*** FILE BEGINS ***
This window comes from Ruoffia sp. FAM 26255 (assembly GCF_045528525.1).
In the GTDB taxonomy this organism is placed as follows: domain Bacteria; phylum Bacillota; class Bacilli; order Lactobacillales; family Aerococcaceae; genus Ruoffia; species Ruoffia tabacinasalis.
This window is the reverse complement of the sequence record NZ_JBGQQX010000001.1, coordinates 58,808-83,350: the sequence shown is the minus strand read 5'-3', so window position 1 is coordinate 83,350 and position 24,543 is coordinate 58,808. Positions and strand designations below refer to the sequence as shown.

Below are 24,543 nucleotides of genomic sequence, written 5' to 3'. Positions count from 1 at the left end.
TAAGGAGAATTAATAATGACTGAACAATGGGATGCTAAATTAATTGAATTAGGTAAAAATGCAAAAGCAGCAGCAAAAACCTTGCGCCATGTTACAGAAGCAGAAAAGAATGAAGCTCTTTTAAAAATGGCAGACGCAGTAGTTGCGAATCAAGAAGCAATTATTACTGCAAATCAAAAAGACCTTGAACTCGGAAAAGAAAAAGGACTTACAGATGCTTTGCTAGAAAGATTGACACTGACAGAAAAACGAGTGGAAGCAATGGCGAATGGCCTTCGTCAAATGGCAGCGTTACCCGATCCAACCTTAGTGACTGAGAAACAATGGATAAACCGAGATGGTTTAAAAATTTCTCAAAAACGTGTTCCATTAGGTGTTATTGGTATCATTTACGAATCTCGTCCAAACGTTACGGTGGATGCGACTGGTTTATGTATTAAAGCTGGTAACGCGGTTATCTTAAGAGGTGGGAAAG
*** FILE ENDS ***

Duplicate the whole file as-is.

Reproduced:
This window comes from Ruoffia sp. FAM 26255 (assembly GCF_045528525.1).
In the GTDB taxonomy this organism is placed as follows: domain Bacteria; phylum Bacillota; class Bacilli; order Lactobacillales; family Aerococcaceae; genus Ruoffia; species Ruoffia tabacinasalis.
This window is the reverse complement of the sequence record NZ_JBGQQX010000001.1, coordinates 58,808-83,350: the sequence shown is the minus strand read 5'-3', so window position 1 is coordinate 83,350 and position 24,543 is coordinate 58,808. Positions and strand designations below refer to the sequence as shown.

Below are 24,543 nucleotides of genomic sequence, written 5' to 3'. Positions count from 1 at the left end.
TAAGGAGAATTAATAATGACTGAACAATGGGATGCTAAATTAATTGAATTAGGTAAAAATGCAAAAGCAGCAGCAAAAACCTTGCGCCATGTTACAGAAGCAGAAAAGAATGAAGCTCTTTTAAAAATGGCAGACGCAGTAGTTGCGAATCAAGAAGCAATTATTACTGCAAATCAAAAAGACCTTGAACTCGGAAAAGAAAAAGGACTTACAGATGCTTTGCTAGAAAGATTGACACTGACAGAAAAACGAGTGGAAGCAATGGCGAATGGCCTTCGTCAAATGGCAGCGTTACCCGATCCAACCTTAGTGACTGAGAAACAATGGATAAACCGAGATGGTTTAAAAATTTCTCAAAAACGTGTTCCATTAGGTGTTATTGGTATCATTTACGAATCTCGTCCAAACGTTACGGTGGATGCGACTGGTTTATGTATTAAAGCTGGTAACGCGGTTATCTTAAGAGGTGGGAAAG